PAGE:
Background Burkholderia pseudomallei is a facultative intracellular pathogen of phagocytic and non-phagocytic cells. How the bacterium interacts with host macrophage cells is still not well understood and is critical to appreciate the strategies used by this bacterium to survive and how intracellular survival leads to disease manifestation. Results Here we report the expression profile of intracellular B. pseudomallei following infection of human macrophage-like U937 cells. During intracellular growth over the 6?h infection period, approximately 22?% of the B. pseudomallei genome showed significant transcriptional adaptation. B. pseudomallei adapted rapidly to the intracellular environment by down-regulating numerous genes involved in metabolism, cell envelope, motility, replication, amino acid and ion transport system and regulatory function pathways. Reduced expression in catabolic and housekeeping genes suggested lower energy requirement and growth arrest during macrophage infection, while expression of genes encoding anaerobic metabolism functions were up regulated. However, whilst the type VI secretion system was up regulated, expression of many known virulence factors was not significantly modulated over the 6hours of infection. Conclusions The transcriptome profile described here provides the first comprehensive view of how B. pseudomallei survives within host cells and will help identify potential virulence factors and proteins that are important for the survival and growth of B. pseudomallei within human cells.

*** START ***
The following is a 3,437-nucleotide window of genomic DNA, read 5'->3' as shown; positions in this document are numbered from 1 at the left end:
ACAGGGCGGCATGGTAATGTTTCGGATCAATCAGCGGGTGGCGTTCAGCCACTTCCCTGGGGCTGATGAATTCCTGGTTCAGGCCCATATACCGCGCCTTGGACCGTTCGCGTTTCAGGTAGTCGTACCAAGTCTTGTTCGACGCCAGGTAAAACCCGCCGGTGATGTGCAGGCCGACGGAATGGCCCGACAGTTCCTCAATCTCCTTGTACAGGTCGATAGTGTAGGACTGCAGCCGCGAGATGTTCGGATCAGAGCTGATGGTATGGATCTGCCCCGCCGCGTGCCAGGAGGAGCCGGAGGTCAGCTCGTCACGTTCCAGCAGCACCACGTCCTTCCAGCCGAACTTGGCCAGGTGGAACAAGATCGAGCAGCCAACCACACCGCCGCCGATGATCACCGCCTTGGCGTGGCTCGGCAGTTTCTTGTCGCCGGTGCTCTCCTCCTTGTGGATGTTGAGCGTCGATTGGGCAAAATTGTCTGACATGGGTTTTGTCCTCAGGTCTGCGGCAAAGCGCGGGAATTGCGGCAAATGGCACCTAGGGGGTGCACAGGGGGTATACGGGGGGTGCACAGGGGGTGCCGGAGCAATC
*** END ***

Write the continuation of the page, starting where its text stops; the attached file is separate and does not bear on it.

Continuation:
Burkholderia pseudomallei is the causative agent of melioidosis, a severe disease of humans and animals. At present, no effective vaccine against melioidosis exists. Bacterial type IV pilin proteins have been used successfully as subunit vaccines. In this study, we evaluated a heterologously expressed and purified type IV pilus protein (PilV) of B. pseudomallei strain K96243 as a candidate subunit vaccine. PilV protein was assessed for its ability to protect BALB/c mice against B. pseudomallei strain G207 infection. Mice subcutaneously immunized with purified PilV protein produced high titers of IgG antibodies, which were strongly biased towards IgG1, with lower levels of IgG2a. Even though the PilV protein was highly immunogenic, it could not induce protection against a lethal B. pseudomallei challenge. Possible mechanisms of this non-protection phenomenon are discussed. PMID:22299445